Our VoiceNews & Politics

Part Two: Forgetting-The protest turns deadly


Ana Turck • Jul 12, 2009

It’s a strange thing how some faces become etched in memory, serving as a visual representation of events. For me, the face of protests in Sarajevo 1992 belongs to a man for whom the intensity of his emotions became more than he could bear. At 16 I hardly understood these emotions. In his face I saw pain, sadness, anger and devastation. While his yelling and tearing off clothes scared me, I also felt sorry for him.

Passing the military barracks JNA soldiers (Yugoslavian Army) were in windows and on the roof. I imagined how magnificent this moment was and how great it would be if they joined us in solidarity. I still believed that the shootings of protesters a few nights prior were accidental. I was young and naïve enough to believe the official military statements were true.

We marched towards the Parliament building where Sarajevans from the other side of the city were to join us in demanding peace and governmental accountability. Recent events had left Bosnia and Herzegovina in complete anarchy after the three major political parties broke apart in, what seemed to be, a permanent state of animosity.

Arriving at Parliament there were masses of people descending onto a small square in front of the long, Soviet-style building. Kids climbed trees surrounding the building to witness unfolding history. Protesters overtook walls, and the windows of nearby apartment buildings filled with Sarajevans eager to break down militia-run ad hoc barricades and restore their city. I was enveloped with excitement and singing. “We want peace!” some chanted; “We demand salaries and pensions!” others cried; “We want pot!” some youths chuckled.

I felt a myriad of emotions with an intensity I never felt before. Pride, excitement, love and resistance filled me, bringing tears to my eyes. I could see that my mom, sister and my friends were also unified in these feelings, and I realized this was the exact moment of my liberation. I became an integral part of something bigger than I could comprehend.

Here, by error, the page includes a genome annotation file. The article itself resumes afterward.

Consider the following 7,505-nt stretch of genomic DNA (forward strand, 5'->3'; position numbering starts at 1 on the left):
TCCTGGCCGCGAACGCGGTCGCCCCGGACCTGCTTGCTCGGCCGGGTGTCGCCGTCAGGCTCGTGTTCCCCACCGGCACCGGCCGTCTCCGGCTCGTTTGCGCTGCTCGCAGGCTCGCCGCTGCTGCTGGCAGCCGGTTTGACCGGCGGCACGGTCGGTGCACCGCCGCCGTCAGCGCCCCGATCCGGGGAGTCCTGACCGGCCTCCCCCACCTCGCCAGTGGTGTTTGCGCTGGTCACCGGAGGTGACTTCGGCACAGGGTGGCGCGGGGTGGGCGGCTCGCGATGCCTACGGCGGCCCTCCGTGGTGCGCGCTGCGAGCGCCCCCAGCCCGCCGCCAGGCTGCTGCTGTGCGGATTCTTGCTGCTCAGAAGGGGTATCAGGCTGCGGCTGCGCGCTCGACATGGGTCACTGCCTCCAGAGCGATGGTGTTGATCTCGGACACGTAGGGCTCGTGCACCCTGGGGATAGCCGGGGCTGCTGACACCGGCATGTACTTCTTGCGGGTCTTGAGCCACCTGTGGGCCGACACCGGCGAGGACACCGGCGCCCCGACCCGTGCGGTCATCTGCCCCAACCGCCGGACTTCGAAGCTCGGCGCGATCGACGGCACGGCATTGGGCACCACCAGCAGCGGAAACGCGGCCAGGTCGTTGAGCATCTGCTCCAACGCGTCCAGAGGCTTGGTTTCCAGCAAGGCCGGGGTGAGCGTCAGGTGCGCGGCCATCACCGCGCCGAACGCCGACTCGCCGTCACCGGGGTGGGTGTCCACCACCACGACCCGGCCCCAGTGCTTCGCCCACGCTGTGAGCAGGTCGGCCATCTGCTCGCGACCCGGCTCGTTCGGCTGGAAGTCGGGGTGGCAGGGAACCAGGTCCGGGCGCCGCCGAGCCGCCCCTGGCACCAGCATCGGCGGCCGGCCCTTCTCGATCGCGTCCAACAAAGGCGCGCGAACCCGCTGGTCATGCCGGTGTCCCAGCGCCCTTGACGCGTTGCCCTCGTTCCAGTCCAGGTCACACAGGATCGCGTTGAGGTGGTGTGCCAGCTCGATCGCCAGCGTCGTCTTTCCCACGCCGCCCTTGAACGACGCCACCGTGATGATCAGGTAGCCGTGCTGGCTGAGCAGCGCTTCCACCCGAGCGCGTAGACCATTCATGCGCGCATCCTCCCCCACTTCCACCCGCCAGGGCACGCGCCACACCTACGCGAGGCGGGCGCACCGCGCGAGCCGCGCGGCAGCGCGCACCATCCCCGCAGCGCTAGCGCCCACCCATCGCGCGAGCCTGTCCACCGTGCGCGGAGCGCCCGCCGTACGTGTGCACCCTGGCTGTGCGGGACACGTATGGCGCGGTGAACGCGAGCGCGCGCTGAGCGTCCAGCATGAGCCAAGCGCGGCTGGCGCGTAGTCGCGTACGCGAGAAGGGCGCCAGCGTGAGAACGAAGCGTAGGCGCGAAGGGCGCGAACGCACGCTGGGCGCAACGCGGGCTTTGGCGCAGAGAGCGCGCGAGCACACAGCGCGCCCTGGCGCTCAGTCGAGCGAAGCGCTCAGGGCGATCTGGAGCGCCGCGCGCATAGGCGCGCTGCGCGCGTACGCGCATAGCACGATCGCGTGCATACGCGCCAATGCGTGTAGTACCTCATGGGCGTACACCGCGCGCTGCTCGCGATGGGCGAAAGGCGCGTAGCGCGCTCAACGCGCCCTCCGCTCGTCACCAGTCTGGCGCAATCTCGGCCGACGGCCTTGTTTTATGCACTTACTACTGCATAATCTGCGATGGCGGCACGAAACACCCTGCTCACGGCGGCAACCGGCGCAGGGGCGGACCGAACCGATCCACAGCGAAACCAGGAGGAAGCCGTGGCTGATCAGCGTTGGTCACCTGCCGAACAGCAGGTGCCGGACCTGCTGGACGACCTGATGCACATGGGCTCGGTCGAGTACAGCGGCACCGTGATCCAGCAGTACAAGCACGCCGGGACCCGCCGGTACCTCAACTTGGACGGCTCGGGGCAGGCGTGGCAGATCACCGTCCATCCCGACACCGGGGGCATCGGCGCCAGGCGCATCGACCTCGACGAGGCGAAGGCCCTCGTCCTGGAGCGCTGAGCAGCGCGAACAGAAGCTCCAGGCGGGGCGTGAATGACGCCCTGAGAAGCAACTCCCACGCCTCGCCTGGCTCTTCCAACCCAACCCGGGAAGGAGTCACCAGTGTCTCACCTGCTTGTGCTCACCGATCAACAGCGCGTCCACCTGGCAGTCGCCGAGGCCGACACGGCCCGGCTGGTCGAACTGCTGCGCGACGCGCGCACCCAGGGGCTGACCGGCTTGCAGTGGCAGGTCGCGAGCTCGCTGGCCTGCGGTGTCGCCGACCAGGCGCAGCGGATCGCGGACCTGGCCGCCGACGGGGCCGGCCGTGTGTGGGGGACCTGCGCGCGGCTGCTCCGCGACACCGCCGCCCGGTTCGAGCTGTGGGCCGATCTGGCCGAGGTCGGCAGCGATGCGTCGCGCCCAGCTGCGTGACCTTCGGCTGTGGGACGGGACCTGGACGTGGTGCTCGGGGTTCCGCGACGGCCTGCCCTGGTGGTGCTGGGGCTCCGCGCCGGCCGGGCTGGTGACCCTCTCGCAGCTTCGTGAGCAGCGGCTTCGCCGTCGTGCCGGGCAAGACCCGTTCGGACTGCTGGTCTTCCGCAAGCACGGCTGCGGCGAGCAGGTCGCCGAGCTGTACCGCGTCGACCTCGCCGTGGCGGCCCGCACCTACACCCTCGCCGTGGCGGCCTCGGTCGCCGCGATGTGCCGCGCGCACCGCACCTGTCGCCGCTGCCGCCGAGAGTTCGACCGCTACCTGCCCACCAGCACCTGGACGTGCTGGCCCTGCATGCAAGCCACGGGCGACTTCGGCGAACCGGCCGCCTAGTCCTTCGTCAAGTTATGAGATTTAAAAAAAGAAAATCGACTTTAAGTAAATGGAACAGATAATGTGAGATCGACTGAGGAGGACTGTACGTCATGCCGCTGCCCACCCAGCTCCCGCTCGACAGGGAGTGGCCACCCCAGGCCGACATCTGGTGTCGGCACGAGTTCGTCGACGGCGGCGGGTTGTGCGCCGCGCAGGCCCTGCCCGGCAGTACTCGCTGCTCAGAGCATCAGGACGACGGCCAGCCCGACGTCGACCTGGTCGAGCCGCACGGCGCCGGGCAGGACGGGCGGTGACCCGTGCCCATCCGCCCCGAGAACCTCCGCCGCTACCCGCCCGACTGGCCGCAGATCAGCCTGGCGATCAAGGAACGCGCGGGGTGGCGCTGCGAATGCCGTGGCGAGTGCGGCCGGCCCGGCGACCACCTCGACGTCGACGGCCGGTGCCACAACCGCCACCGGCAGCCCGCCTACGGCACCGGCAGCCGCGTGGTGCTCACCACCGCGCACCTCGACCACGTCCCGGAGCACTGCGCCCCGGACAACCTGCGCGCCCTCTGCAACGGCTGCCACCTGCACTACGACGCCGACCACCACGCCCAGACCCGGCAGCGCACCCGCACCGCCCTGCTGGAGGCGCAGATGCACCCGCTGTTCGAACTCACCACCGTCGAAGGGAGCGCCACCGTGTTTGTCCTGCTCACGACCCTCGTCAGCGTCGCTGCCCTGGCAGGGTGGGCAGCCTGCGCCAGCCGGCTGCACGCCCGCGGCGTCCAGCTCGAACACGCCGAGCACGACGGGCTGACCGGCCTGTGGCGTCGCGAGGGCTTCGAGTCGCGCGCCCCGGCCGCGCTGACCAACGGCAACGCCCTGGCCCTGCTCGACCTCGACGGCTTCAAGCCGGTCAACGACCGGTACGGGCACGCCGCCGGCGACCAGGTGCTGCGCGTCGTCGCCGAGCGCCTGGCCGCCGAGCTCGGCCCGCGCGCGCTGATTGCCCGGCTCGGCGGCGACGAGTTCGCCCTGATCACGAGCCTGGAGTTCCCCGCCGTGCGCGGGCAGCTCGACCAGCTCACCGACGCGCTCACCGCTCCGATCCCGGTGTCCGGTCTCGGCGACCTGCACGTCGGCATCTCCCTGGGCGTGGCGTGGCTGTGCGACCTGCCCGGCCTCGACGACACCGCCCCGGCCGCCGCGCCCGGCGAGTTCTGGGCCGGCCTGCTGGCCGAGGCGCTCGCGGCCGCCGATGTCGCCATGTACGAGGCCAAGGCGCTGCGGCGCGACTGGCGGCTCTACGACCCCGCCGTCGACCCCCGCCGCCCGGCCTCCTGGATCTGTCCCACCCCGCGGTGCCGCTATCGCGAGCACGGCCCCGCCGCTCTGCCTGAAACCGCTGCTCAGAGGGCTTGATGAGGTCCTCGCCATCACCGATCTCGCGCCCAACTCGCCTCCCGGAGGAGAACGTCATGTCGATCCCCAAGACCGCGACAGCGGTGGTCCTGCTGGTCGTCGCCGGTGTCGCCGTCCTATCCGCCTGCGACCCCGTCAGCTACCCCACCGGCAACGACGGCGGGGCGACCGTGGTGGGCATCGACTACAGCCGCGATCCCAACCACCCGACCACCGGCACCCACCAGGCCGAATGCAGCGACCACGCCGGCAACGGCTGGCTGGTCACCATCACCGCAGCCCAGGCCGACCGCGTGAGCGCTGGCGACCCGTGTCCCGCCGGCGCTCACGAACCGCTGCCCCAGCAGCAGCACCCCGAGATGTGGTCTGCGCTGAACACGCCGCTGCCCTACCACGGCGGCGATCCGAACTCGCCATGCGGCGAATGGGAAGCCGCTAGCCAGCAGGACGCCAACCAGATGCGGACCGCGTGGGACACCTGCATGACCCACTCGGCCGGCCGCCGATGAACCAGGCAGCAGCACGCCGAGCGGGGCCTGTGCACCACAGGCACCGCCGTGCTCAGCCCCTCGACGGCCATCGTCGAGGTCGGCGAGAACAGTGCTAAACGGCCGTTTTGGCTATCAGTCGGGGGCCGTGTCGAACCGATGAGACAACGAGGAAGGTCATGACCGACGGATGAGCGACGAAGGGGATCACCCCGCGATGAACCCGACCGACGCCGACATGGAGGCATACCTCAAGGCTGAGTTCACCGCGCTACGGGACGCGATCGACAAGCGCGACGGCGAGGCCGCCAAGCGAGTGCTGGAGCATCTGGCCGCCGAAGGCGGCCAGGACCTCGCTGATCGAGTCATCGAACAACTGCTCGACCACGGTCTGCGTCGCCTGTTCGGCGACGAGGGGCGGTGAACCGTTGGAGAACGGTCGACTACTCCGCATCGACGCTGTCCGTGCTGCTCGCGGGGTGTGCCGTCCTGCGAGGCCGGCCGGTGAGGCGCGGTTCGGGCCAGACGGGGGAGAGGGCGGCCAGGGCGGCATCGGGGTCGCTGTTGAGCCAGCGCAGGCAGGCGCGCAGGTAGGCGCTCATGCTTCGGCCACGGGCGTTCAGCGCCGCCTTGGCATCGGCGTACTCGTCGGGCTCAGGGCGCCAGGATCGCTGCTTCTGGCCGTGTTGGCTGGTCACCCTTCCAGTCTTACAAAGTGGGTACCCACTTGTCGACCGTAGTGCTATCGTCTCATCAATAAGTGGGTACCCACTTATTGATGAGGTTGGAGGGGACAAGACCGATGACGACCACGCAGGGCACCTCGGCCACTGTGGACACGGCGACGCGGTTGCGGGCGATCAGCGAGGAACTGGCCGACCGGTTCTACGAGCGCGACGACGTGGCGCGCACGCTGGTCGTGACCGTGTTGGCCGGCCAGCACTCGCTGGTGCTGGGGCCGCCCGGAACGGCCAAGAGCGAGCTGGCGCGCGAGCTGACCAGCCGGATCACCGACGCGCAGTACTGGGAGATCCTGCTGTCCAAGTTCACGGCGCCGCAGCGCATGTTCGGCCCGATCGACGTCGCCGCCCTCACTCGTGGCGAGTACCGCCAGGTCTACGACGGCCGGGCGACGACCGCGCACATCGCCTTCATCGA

There was a sudden surge of energy as everyone shouted in unison, “Here they come, here they come.” Several trucks arrived with men in blue uniforms, white helmets and blackened faces, carrying signs reading “Brotherhood and Unity.”

Through tears mom said things would be okay now that the miners had arrived. She said “Miners don’t have anything to lose and when they join the fight it is all or nothing.” I felt relief at their arrival. We were not alone now.

Recollecting the exact moment when we came under a sniper fire has been a difficult task. I only remember hearing an, until then, unfamiliar sound. It was the hissing of bullets passing by my head, gentle almost as the sound of a bee’s wing brushing against the hair…with heat! Someone screamed “They are shooting from the Holiday Inn!”

There was panic everywhere. Mom screamed trying to keep us from being separated by stampeding frightened and confused people. People crouched behind a wall and we joined them there. Mom covered us with her body to shield us from bullets, waiting for a moment when we could escape. We learned that right after we left the military opened fire from the barracks, killing among others, a fifteen year old. During a brief lull we sprinted up the street, through people fleeing for cover.

Events later that day became a part of our family lore. We had to get to our car which was parked by the military barracks. Mom’s Peugot Diana, with its bad muffler, scared neighborhood militiamen who thought a tank was approaching. Jets roared overhead, shattering windows and giving us a preview of what was yet to come. Amid the sound of explosions and gunfire, our friend Lejla jumped up and demanded another friend, Zoran, sleep with her at that moment so that she wouldn’t die a virgin!

Watching the government crackdown on Iranian protesters reminds me of those first days of the war. I am reminded of the contempt that all governments have for the people. It is only a people who do not relinquish their power, and who constantly demand accountability and subservience by public officials that keeps them from abusing that power.

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